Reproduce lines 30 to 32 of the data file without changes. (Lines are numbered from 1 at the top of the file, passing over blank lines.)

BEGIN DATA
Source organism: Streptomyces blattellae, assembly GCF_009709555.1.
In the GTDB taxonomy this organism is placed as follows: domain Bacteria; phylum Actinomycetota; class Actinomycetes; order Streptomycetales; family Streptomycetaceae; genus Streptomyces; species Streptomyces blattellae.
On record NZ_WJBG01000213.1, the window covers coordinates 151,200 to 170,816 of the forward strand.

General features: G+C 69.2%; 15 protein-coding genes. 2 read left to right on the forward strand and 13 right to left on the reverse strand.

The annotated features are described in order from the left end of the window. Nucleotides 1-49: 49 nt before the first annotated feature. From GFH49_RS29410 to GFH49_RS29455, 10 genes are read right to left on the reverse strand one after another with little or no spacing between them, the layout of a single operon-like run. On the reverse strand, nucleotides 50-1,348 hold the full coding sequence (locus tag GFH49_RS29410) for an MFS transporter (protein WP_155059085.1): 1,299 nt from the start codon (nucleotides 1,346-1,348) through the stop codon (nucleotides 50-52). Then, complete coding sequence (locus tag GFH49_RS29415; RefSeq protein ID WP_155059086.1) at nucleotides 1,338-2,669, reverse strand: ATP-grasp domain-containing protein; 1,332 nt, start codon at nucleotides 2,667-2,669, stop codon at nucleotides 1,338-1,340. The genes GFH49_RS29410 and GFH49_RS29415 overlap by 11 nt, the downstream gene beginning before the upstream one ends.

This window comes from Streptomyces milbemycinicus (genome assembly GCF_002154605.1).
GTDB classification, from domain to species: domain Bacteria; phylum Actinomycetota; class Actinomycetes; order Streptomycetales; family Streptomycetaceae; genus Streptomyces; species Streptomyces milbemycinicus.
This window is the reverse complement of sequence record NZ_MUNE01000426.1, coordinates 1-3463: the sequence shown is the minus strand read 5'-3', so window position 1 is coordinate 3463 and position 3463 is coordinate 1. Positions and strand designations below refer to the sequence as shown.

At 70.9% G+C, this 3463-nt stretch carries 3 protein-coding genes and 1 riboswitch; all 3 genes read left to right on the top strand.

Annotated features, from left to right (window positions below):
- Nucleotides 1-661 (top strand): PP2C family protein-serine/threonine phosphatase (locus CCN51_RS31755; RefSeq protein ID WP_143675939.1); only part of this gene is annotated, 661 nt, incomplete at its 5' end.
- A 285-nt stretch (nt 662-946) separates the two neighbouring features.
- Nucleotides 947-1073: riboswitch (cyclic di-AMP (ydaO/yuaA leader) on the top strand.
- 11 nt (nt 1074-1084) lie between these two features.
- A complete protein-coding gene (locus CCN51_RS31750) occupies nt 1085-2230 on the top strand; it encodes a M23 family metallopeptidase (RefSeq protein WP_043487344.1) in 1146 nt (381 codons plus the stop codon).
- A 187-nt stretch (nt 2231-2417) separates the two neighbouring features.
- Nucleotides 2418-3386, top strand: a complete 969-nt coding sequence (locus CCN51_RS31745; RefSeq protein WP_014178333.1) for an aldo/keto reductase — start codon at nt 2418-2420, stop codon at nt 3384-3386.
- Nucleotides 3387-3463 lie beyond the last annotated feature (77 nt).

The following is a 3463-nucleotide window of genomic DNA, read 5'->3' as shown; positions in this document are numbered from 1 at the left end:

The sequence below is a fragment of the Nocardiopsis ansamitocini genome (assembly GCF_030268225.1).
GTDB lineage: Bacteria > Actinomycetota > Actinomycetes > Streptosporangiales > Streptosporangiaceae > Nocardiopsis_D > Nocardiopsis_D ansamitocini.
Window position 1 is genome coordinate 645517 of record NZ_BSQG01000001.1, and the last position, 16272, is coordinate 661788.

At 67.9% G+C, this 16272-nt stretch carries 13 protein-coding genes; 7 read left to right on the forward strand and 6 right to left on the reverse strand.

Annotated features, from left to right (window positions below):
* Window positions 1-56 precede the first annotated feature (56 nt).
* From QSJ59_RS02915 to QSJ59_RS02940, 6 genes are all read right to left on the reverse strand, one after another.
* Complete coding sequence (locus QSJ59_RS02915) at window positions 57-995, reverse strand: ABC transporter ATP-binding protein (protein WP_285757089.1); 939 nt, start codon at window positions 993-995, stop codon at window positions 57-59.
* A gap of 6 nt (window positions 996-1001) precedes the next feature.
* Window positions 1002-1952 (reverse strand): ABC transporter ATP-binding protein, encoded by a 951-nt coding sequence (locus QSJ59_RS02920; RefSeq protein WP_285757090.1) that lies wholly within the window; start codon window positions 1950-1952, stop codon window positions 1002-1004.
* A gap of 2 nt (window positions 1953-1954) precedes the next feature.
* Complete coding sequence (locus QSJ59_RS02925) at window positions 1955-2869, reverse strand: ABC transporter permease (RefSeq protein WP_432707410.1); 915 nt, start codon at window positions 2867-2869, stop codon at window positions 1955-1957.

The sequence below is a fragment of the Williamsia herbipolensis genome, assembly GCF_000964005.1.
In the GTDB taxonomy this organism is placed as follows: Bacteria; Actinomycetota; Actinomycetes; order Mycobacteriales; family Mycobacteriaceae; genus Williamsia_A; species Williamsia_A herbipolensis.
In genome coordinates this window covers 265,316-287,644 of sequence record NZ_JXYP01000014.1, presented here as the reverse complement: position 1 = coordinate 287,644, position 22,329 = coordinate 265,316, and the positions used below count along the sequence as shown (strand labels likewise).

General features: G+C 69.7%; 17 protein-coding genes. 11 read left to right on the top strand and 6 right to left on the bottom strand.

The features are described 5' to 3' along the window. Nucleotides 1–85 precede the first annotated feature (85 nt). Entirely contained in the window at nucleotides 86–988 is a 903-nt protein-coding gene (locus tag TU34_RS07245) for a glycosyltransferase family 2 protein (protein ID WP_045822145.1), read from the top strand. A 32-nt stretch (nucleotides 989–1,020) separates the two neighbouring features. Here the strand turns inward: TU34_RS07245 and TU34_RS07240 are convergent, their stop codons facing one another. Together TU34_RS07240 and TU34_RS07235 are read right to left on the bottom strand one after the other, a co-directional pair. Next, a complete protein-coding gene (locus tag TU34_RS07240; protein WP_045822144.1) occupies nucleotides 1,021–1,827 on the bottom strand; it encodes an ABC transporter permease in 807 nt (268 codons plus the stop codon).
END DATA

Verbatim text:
* A gap of 2 nt (window positions 1953-1954) precedes the next feature.
* Complete coding sequence (locus QSJ59_RS02925) at window positions 1955-2869, reverse strand: ABC transporter permease (RefSeq protein WP_432707410.1); 915 nt, start codon at window positions 2867-2869, stop codon at window positions 1955-1957.

The sequence below is a fragment of the Williamsia herbipolensis genome, assembly GCF_000964005.1.